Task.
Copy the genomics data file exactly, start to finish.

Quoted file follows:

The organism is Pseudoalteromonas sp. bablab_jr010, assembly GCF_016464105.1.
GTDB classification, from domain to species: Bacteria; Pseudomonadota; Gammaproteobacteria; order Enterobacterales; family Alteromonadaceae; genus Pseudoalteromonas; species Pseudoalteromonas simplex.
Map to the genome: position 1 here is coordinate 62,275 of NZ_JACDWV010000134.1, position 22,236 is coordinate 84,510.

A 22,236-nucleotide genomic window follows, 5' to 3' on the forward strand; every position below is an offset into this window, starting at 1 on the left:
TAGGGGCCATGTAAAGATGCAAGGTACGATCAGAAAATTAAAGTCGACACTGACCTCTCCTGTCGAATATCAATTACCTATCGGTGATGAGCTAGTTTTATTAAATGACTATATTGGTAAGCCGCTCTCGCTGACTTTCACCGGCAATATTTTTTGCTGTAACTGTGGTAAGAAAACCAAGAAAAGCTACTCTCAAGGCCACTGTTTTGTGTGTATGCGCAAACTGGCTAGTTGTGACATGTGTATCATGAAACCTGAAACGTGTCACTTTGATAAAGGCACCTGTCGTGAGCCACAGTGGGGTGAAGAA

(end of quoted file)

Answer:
The organism is Pseudoalteromonas sp. bablab_jr010, assembly GCF_016464105.1.
GTDB classification, from domain to species: Bacteria; Pseudomonadota; Gammaproteobacteria; order Enterobacterales; family Alteromonadaceae; genus Pseudoalteromonas; species Pseudoalteromonas simplex.
Map to the genome: position 1 here is coordinate 62,275 of NZ_JACDWV010000134.1, position 22,236 is coordinate 84,510.

A 22,236-nucleotide genomic window follows, 5' to 3' on the forward strand; every position below is an offset into this window, starting at 1 on the left:
TAGGGGCCATGTAAAGATGCAAGGTACGATCAGAAAATTAAAGTCGACACTGACCTCTCCTGTCGAATATCAATTACCTATCGGTGATGAGCTAGTTTTATTAAATGACTATATTGGTAAGCCGCTCTCGCTGACTTTCACCGGCAATATTTTTTGCTGTAACTGTGGTAAGAAAACCAAGAAAAGCTACTCTCAAGGCCACTGTTTTGTGTGTATGCGCAAACTGGCTAGTTGTGACATGTGTATCATGAAACCTGAAACGTGTCACTTTGATAAAGGCACCTGTCGTGAGCCACAGTGGGGTGAAGAA